Germany 1945: From War to Peace.
|Article Type:||Book review|
|Subject:||Books (Book reviews)|
|Publication:||Name: Journal of Social History Publisher: Journal of Social History Audience: Academic Format: Magazine/Journal Subject: History; Sociology and social work Copyright: COPYRIGHT 2011 Journal of Social History ISSN: 0022-4529|
|Issue:||Date: Spring, 2011 Source Volume: 44 Source Issue: 3|
|Topic:||NamedWork: Germany 1945: From War to Peace (Nonfiction work)|
|Persons:||Reviewee: Bessel, Richard|
Germany 1945: From War to Peace. By Richard Bessel (New York:
Harper, 2009. xx plus 522 pp. $28.99).
Richard Bessel provides in this work a thorough catalog of the suffering endured by Germans across the year 1945. He argues that the shock suffered by Germans in the climactic battles of the Second World War and in the war's immediate aftermath played the crucial role in demilitarizing and denazifying the Germans. Bessel emphasizes that 1945 witnessed the complete and unconditional defeat of the Third Reich, a defeat accompanied by staggering loss of life that served to expose "the complete and obvious bankruptcy" (390 emphasis original) of Nazism. Bessel further highlights the harsh policies initially imposed by all of the occupying powers, which snuffed out the possibility of armed resistance. Stern occupiers, crippling losses, and the economic and social dislocation of 1945 left Germans little time or energy to consider anything but the pressing business of finding enough food to eat. Bessel detects in the same year, however, the portents of possibilities of renewal, as Germans in May 1945 "had to start again from scratch" (394) as they set out "to build a new world on the ashes of the old" (147).
Bessel offers a narrative geared mainly to a general readership, a story that emphasizes experience over ideas or culture. At 401 pages of text, this is a long book, which could have benefited from some more extensive editing to make it more concise and tightly organized. The work is generally organized chronologically, although particular chapters are dedicated to themes such as the flight of refugees from the east, the economic costs of the war and reparations, and postwar plans for reform. Bessel has digested most of the best scholarship on the period and he offers an excellent synthesis.
Bessel's narrowing of his focus to the year 1945 comes with some disadvantages. A full answer to the question of why Germans turned away from Nazism cannot be offered satisfactorily with an account that begins and ends in 1945. Bessel does not, of course, consider the rise of Nazism within the bounds of his study, and so the question of why the movement attracted many Germans in the first place is answered only obliquely. The legitimacy of National Socialist rule in Germany, he writes, "had rested on the ability of that regime to enable Germans to profit from plunder and murder" (142). So long as Germans could reap material benefits from Nazism, "it had been possible to ignore the crimes that underpinned 'Aryan' privilege" (391). Once the material benefits stopped flowing, Bessel suggests, Germans rejected Nazism. This interpretation, however, fails to account for the considerable support that Hitler achieved among Germans even before the profits of murder began to appear. The work's account of Nazism lacks the nuance that a longer view of German history could afford.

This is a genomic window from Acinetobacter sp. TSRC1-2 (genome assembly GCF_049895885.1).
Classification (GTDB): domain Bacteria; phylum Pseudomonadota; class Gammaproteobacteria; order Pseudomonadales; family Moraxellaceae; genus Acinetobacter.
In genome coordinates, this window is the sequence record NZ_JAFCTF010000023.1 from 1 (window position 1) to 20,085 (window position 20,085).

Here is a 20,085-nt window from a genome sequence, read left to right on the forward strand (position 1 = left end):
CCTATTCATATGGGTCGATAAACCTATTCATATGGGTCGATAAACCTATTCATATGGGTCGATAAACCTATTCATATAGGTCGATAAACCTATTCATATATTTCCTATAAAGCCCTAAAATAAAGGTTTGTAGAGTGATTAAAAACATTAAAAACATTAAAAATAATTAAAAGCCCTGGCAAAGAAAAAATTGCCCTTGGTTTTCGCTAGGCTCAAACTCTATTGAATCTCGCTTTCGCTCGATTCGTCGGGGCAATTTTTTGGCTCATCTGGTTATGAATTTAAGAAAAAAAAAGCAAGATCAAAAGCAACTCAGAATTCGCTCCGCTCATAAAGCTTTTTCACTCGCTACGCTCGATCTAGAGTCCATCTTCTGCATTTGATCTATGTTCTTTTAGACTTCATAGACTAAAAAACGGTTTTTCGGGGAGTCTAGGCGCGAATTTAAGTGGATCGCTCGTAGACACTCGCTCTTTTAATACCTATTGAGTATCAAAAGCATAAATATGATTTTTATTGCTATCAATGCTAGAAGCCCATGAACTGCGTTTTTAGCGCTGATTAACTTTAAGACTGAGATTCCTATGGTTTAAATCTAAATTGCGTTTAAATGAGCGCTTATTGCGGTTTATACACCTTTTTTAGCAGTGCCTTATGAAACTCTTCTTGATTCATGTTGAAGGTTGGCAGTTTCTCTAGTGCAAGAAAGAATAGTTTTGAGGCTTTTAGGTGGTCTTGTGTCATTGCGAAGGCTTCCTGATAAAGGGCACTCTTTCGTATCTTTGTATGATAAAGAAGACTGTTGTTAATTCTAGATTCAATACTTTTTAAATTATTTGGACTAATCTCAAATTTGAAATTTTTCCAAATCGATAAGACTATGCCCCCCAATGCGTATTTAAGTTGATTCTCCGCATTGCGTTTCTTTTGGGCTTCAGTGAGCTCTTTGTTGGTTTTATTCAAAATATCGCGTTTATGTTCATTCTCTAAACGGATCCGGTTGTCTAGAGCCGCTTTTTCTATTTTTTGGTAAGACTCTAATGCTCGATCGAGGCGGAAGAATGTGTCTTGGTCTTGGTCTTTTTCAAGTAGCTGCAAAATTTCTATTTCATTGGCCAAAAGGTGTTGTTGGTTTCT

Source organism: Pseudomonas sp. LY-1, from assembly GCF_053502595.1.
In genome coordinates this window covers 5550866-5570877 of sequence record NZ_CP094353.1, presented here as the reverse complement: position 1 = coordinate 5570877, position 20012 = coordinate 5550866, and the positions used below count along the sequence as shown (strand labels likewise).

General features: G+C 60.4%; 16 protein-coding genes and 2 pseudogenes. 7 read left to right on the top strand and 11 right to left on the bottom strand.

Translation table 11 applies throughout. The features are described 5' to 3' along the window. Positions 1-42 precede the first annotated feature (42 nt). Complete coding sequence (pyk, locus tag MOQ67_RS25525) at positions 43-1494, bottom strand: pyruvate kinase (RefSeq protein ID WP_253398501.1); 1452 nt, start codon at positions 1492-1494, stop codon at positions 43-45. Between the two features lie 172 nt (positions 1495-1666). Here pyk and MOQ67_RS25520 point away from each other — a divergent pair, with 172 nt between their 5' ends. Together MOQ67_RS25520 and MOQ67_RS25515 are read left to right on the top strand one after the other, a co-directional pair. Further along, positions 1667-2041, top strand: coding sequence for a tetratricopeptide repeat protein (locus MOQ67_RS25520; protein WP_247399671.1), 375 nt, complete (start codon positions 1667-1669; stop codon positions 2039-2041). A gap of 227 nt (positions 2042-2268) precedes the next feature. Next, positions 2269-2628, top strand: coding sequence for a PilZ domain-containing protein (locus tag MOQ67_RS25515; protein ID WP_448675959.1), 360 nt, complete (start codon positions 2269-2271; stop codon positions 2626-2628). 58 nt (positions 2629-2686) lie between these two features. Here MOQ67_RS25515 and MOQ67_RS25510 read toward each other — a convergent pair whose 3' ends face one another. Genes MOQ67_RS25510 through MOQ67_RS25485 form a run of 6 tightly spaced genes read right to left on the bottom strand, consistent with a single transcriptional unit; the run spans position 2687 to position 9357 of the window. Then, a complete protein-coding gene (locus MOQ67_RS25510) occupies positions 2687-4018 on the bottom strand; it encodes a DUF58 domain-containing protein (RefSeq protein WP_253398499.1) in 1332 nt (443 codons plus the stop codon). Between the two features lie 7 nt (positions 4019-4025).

The focus on the events of 1945 likewise obscures the working of longer-term developments in German history in other respects. Bessel makes a strong claim that the developments of 1945 profoundly reshaped the structures of German society. The massive losses of life in the closing months of the war, along with the expulsions and loss of territory in the east, compounded by the economic collapse of the immediate postwar period indeed swept away familiar aspects of the social order for Germans. These blows, coupled with land reform in the Soviet zone of occupation, "spelled the end of the Junker landowning class" (381) that had long played a central role in German history. Although Bessel is persuasive that the events of 1945 tore the German social fabric, the richness of the account could be increased by considering both the ways in which social class reasserted itself in West Germany after 1945 and the longer-term factors that had worked to reshape German society before 1945. Bessel similarly finds the roots for Germans' postwar longing for stability in the traumas of 1945, especially the expulsions from the East. It is undeniable that those events helped produce a desire for order, but it would be worth explaining that German society in 1945 had experienced virtually no stability for the previous 30 years.
The work argues that 1945 marked "a profound shift in German mentalities and public culture--away from nationalism and admiration for the military to more pacifist and personal perspectives" (145). Bessel is persuasive that the suffering attendant to the war fostered a remarkable rejection of militarism and embrace of pacifism by most Germans. However, the report of German nationalisms demise in 1945 appears somewhat premature. Many Germans during the occupation period, for example, regarded the Nuremberg trials as illegitimate victors' justice rather than just desserts for criminals who had brought suffering on the Germans as Bessel suggests.
Although the full story of Germans' turn away from nationalism and Nazism requires a longer perspective, Bessel's study represents an impressive achievement. The book offers a rich, comprehensive, and often gripping narrative of the events across all of Germany in 1945, leaving no significant aspect of the story unexamined. It is unlikely that Bessel's chronicle of the year 1945 in German history will be supplanted in the foreseeable future.
University of West Georgia
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